I think the prettiness of oblivion's outdoor areas is very much related to the foliage (SpeedTree powered) and nice skybox/lighting, and if I could make a terrain renderer half as good as Oblivion then I'd consider this project a success :)

My previous heightmap was only 512x512, but I'm now attempting to use Oblivion's heightmaps instead as its a convenient source of large prebuilt height data. Oblivion uses tiled heightmaps, each of size 1024x1024, of which there are 14 for the main outdoor world. Each of these tiles appears to be further divided into 32x32 cells, each cell 32x32 pixels in the heightmap. I believe their coarsest LOD simplifies each cell into a single quad, but I may be wrong there as I've not investigated it that closely. I will be trying to combine my CLOD method with these heightmaps and see what happens.

Fallout 3 sounds interesting, are you able to give some kind of overview of the terrain LOD method being used or is that still hush hush for now? :)

stephanh: I'm developing on what is now a fairly low end machine - Athlon XP 3800+, 2GB RAM, GeForce 7600 GS. I'm getting about 45fps at the moment which is pretty poor for such a small heightmap. However, I haven't yet implemented any frustum culling stuff, and my LOD calculations consider the entire terrain, not just the terrain that is currently visible - so there are plenty of optimisations yet to make. I started this project over a year ago and am only just picking it up again. At the moment I'm spending most of my time trying to remember what the various pieces of code did, as I'm not big on commenting my own code :)

I'll try setting the near clip plane a little closer to 1.0, and increasing the far clip plane. I will then need to raise the camera off the ground and rescale the terrain to compensate for this.

Thanks for the help!

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I was reading a few months ago that John Carmack for their new engine found LOD pretty much a waste of CPU cycles and that just blasting all the triangles to the card was faster anyways. You might actually want to try removing your LOD code and see if it's that much slower. I've tried doing this and ended up gaining quite a few FPS. I even had 2-3 different LOD techniques in the code I could swap between and all were slower then just rendering all the polygons which surprised me. Just depends on how your code works. Inefficient code (not saying yours is) with great LOD is still inefficient and slow. Might be an interesting test for you.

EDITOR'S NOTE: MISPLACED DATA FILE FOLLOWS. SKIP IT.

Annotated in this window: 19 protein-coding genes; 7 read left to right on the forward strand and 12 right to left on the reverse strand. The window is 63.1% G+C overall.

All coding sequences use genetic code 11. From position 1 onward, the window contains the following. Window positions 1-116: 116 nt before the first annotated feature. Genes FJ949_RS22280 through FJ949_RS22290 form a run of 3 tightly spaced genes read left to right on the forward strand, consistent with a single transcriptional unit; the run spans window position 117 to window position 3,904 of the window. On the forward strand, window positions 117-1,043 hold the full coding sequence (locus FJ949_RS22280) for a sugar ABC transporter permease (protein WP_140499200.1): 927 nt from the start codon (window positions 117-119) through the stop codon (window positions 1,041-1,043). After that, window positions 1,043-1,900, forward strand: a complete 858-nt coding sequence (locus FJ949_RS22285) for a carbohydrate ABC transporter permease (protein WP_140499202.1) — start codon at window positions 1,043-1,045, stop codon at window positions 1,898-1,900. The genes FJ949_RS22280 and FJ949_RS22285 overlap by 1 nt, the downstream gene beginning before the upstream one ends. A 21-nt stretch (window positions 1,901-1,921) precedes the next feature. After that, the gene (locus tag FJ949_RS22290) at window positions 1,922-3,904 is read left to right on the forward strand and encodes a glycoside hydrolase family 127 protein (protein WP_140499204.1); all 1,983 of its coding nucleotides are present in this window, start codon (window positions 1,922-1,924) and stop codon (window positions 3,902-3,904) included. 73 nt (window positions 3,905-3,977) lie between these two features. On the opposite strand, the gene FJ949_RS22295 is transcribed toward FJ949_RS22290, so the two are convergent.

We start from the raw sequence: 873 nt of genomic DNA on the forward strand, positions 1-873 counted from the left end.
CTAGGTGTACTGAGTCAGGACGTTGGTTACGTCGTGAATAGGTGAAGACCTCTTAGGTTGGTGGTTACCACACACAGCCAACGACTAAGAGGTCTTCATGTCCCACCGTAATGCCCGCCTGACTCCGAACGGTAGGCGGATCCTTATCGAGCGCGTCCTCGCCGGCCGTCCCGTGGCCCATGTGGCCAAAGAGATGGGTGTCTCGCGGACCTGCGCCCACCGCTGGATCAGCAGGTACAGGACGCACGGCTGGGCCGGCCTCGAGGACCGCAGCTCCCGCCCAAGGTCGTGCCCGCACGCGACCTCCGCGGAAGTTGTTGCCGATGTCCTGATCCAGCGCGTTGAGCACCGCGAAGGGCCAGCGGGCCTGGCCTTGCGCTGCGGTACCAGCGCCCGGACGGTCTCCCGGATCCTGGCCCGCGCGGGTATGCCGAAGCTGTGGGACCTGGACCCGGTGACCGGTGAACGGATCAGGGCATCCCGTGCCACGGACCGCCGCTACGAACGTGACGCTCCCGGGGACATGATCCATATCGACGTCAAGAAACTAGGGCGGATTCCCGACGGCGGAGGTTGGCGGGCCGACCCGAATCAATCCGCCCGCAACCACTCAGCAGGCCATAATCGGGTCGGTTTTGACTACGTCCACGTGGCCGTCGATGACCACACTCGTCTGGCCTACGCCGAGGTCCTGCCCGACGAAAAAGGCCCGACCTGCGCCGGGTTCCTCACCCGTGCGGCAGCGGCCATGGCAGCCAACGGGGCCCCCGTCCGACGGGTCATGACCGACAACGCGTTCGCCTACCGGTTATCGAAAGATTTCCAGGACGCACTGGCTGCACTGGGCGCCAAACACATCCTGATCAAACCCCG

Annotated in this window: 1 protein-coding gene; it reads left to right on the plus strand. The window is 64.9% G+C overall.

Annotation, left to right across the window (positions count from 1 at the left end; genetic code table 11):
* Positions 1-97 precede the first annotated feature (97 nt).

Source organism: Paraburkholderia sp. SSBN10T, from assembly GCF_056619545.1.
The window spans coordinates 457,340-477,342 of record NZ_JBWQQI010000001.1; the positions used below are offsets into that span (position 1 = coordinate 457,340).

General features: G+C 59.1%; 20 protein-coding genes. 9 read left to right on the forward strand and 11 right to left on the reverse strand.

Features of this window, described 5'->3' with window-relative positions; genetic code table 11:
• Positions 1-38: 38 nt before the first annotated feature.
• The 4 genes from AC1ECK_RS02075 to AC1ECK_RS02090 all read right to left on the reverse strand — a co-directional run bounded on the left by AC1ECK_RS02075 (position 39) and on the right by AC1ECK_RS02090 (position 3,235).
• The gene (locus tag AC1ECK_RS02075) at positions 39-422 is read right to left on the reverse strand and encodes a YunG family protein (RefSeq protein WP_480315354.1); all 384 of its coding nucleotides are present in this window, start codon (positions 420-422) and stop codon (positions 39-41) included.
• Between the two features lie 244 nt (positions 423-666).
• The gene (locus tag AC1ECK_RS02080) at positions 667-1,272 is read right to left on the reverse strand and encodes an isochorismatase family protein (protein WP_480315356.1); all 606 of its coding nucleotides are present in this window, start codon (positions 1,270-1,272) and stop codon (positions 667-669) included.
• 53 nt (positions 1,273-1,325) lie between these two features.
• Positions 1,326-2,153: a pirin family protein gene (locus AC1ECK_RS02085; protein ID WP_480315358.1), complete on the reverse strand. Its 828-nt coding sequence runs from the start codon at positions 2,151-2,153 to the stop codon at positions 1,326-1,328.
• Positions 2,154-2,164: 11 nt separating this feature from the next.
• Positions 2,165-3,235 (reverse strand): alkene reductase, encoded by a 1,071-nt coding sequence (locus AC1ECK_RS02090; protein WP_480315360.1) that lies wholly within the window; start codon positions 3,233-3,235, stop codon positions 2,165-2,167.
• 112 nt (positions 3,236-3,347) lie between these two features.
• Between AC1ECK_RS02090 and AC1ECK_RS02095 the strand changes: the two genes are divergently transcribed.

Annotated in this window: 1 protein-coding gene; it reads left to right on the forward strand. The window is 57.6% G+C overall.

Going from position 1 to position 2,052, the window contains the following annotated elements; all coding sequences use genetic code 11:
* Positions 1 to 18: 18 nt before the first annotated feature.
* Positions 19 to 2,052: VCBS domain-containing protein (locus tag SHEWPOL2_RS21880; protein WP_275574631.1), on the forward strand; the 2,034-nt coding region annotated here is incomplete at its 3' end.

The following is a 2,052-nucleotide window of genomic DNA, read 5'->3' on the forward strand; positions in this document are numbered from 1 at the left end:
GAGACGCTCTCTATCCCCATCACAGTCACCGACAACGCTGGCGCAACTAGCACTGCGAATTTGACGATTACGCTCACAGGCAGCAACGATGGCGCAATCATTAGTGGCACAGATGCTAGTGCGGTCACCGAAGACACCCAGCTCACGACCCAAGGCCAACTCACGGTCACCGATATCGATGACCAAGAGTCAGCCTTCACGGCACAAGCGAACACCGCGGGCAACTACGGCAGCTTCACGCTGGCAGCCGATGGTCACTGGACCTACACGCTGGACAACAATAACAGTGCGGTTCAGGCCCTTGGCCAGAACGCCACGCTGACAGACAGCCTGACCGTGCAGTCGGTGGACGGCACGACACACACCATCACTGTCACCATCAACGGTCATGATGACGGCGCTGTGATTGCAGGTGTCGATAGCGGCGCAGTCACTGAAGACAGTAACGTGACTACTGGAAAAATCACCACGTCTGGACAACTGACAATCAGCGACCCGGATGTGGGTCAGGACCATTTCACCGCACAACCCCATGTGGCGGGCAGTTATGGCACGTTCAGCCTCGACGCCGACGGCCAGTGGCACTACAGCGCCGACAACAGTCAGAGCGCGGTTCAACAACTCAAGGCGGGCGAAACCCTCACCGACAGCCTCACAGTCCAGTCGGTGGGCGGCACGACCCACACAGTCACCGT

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I had tried that a while ago, and without any LOD at all I get 60 fps (I capped it at 60 and just slept for any extra spare time), but with LOD I got 45fps - so yes, its a big speedup using no LOD at all :) But that was with 512x512=262144 vertices, and I even had to spread my LOD updates over like 20 frames. The heightmaps I'm using now consist of about 14M-verts in total, and I really don't fancy sending all that to the gfx card without any LOD, even with frustum culling. I think my code is also fairly inefficient, as it is the result of a sort of evolutionary design process and as such contains a lot of redundant code.

I think John Carmack is right to some degree, but I think there exists a tradeoff between how much effort you put into LOD and how much you just brute force. As cards get better, that tradeoff gets pushed towards the 'brute force' end of the scale, but then you eat up a large portion of your triangle count which could be better used on the various models etc in your environment. I would certainly want to at least have two levels of LOD, like Oblivion, with near terrain at maximum detail and far terrain at minimum detail.

I'm now attempting to implement geoclipmapping with the Oblivion landscape, as that seems to be fairly cutting edge and suitable for large terrains. It actually looks fairly simple too, I don't have to mess around as much with recursively subdividing triangles and maintaining loads of pointers between neighbouring triangles and ensuring that they perfectly tesselate, etc, as I was doing with my previous LOD scheme - that was a massive pain to implement.

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I partly agree with Carmack. I don't think he's dealing with datasets as large as we are--when your game area is measured in miles on each side, you need SOME kind of geometry LOD, or you very quickly end up vertex-limited, not to mention filling up tons of memory with distant vertices that make little to no contribution to the scene.

I do think that continuous LOD schemes are essentially a waste of time on modern hardware. You always want to be focusing on blasting big batches to the video card. The point of LOD is to reduce (1) the number of triangles by VERY BIG amounts, since small tricount optimizations make essentially no difference in rendering time, and (2) the number of batches, if you're using some kind of hierarchical scheme. And of course (3) to reduce memory usage.

So yeah, I'm a big fan of chunked LOD and related schemes, in case it's not obvious.

(Can't really talk about Fallout LOD at this point, obviously. But try going into wireframe once the game comes out and it'll be pretty easy to see how it works. :)

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Quote: